Smart appliances and the electrical system

16-12-2016

Smart appliances could help shift demand away from peak periods, which is important for an electricity system that relies on variable renewable energy sources. Most of this move will have to be automated, with smart appliances communicating with the electricity system. However, this is contingent on solving issues regarding the interoperability necessary for coordinating multiple smart appliances and households. It will also require the roll-out of smart meters and dynamic electricity prices, as well as making 'demand response' possible in various energy markets. While consumers seem to have a positive attitude to smart appliances, they are not willing to change their habits unless they achieve substantial financial savings, and are not inclined to deal with control interfaces that are too complicated. Studies show that they are worried about the reliability, privacy and security of these new technologies. Use of smart appliances could significantly benefit the electricity system when it comes to matching supply and demand in the grid, short-term balancing of the system, and reducing consumption. It could reduce the need for fossil fuel back-up and be conducive to an increased use of wind power. While the benefits seem to be many, the costs are not always clear. The European Commission recognises the potential of smart appliances and advocates development of smart infrastructure. The European Parliament seems to agree, as long as this benefits the consumer and affords a high level of data and privacy protection.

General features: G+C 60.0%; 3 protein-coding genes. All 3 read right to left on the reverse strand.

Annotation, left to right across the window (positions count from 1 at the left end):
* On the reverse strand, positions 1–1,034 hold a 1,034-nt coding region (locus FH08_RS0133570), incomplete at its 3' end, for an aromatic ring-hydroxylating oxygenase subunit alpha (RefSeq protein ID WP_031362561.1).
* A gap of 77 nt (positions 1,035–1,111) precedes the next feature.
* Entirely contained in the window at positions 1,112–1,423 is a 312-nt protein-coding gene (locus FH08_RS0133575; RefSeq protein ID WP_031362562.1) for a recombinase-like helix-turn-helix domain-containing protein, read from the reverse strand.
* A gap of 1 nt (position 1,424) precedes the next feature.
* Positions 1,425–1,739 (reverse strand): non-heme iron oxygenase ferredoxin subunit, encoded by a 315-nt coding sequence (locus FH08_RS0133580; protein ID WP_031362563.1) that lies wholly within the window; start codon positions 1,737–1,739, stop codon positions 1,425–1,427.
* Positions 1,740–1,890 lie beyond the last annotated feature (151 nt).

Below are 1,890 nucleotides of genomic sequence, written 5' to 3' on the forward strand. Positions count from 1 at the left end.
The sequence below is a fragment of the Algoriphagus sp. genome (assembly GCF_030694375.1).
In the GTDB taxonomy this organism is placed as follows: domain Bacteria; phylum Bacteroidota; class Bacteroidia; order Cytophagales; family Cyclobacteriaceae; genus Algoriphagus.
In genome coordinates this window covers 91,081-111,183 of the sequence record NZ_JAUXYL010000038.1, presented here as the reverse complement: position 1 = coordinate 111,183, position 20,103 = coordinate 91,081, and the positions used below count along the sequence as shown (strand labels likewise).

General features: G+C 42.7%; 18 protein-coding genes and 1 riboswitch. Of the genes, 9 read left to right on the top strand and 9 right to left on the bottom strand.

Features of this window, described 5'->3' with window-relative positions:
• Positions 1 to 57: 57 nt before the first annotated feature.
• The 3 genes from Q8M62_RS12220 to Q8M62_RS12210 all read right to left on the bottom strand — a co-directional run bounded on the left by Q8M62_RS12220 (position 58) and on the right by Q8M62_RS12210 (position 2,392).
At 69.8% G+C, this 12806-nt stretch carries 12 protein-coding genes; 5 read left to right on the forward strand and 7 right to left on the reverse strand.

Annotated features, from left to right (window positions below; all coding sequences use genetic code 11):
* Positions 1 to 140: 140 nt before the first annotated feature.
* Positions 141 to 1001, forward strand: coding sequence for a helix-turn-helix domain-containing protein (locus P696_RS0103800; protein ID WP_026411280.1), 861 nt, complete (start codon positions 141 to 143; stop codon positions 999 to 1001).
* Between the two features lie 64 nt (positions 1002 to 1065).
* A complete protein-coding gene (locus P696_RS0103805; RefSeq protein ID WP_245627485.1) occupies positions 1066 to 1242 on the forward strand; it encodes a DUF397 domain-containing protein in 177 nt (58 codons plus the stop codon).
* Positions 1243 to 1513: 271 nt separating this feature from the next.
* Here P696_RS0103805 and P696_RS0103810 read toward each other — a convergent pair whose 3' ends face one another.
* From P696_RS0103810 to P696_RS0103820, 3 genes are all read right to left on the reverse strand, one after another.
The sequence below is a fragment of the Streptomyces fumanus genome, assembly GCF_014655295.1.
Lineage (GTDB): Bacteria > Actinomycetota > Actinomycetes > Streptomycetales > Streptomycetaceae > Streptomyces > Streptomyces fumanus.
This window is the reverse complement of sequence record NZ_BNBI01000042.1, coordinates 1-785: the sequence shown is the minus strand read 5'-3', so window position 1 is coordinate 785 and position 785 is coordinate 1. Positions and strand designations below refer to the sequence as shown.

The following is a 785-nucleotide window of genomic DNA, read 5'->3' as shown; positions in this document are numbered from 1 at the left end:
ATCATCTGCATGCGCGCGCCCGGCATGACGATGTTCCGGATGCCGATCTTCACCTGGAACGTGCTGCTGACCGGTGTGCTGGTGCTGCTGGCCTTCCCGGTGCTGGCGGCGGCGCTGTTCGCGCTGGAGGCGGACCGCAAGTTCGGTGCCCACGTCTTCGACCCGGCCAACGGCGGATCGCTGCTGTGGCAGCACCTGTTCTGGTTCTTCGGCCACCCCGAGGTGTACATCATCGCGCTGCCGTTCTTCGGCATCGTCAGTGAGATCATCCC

Smart appliances could help shift demand away from peak periods, which is important for an electricity system that relies on variable renewable energy sources. Most of this move will have to be automated, with smart appliances communicating with the electricity system. However, this is contingent on solving issues regarding the interoperability necessary for coordinating multiple smart appliances and households. It will also require the roll-out of smart meters and dynamic electricity prices, as well as making 'demand response' possible in various energy markets. While consumers seem to have a positive attitude to smart appliances, they are not willing to change their habits unless they achieve substantial financial savings, and are not inclined to deal with control interfaces that are too complicated. Studies show that they are worried about the reliability, privacy and security of these new technologies. Use of smart appliances could significantly benefit the electricity system when it comes to matching supply and demand in the grid, short-term balancing of the system, and reducing consumption. It could reduce the need for fossil fuel back-up and be conducive to an increased use of wind power. While the benefits seem to be many, the costs are not always clear. The European Commission recognises the potential of smart appliances and advocates development of smart infrastructure. The European Parliament seems to agree, as long as this benefits the consumer and affords a high level of data and privacy protection.